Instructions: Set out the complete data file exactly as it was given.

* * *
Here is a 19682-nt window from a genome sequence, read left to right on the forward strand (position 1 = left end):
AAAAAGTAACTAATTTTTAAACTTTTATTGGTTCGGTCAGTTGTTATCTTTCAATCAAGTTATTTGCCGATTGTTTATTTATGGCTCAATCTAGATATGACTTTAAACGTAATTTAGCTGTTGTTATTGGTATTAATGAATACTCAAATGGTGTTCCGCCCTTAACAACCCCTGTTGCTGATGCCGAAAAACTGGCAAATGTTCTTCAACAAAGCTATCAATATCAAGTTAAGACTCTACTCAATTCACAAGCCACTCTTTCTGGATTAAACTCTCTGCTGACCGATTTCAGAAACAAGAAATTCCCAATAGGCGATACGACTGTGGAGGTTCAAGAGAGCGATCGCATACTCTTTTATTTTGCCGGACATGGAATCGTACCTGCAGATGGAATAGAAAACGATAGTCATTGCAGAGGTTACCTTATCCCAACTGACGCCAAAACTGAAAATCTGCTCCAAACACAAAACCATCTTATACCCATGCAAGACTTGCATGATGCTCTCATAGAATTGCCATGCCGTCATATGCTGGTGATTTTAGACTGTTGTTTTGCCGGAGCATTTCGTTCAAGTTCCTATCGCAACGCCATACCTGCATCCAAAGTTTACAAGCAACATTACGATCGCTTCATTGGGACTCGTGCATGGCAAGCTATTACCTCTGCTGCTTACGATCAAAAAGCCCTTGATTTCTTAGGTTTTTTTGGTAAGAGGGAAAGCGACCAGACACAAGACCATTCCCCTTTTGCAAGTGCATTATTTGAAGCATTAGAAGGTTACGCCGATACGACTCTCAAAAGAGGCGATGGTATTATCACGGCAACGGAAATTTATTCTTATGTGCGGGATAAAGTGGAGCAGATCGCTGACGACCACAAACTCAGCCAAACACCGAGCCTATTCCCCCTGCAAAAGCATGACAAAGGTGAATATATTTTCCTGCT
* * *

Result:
Here is a 19682-nt window from a genome sequence, read left to right on the forward strand (position 1 = left end):
AAAAAGTAACTAATTTTTAAACTTTTATTGGTTCGGTCAGTTGTTATCTTTCAATCAAGTTATTTGCCGATTGTTTATTTATGGCTCAATCTAGATATGACTTTAAACGTAATTTAGCTGTTGTTATTGGTATTAATGAATACTCAAATGGTGTTCCGCCCTTAACAACCCCTGTTGCTGATGCCGAAAAACTGGCAAATGTTCTTCAACAAAGCTATCAATATCAAGTTAAGACTCTACTCAATTCACAAGCCACTCTTTCTGGATTAAACTCTCTGCTGACCGATTTCAGAAACAAGAAATTCCCAATAGGCGATACGACTGTGGAGGTTCAAGAGAGCGATCGCATACTCTTTTATTTTGCCGGACATGGAATCGTACCTGCAGATGGAATAGAAAACGATAGTCATTGCAGAGGTTACCTTATCCCAACTGACGCCAAAACTGAAAATCTGCTCCAAACACAAAACCATCTTATACCCATGCAAGACTTGCATGATGCTCTCATAGAATTGCCATGCCGTCATATGCTGGTGATTTTAGACTGTTGTTTTGCCGGAGCATTTCGTTCAAGTTCCTATCGCAACGCCATACCTGCATCCAAAGTTTACAAGCAACATTACGATCGCTTCATTGGGACTCGTGCATGGCAAGCTATTACCTCTGCTGCTTACGATCAAAAAGCCCTTGATTTCTTAGGTTTTTTTGGTAAGAGGGAAAGCGACCAGACACAAGACCATTCCCCTTTTGCAAGTGCATTATTTGAAGCATTAGAAGGTTACGCCGATACGACTCTCAAAAGAGGCGATGGTATTATCACGGCAACGGAAATTTATTCTTATGTGCGGGATAAAGTGGAGCAGATCGCTGACGACCACAAACTCAGCCAAACACCGAGCCTATTCCCCCTGCAAAAGCATGACAAAGGTGAATATATTTTCCTGCT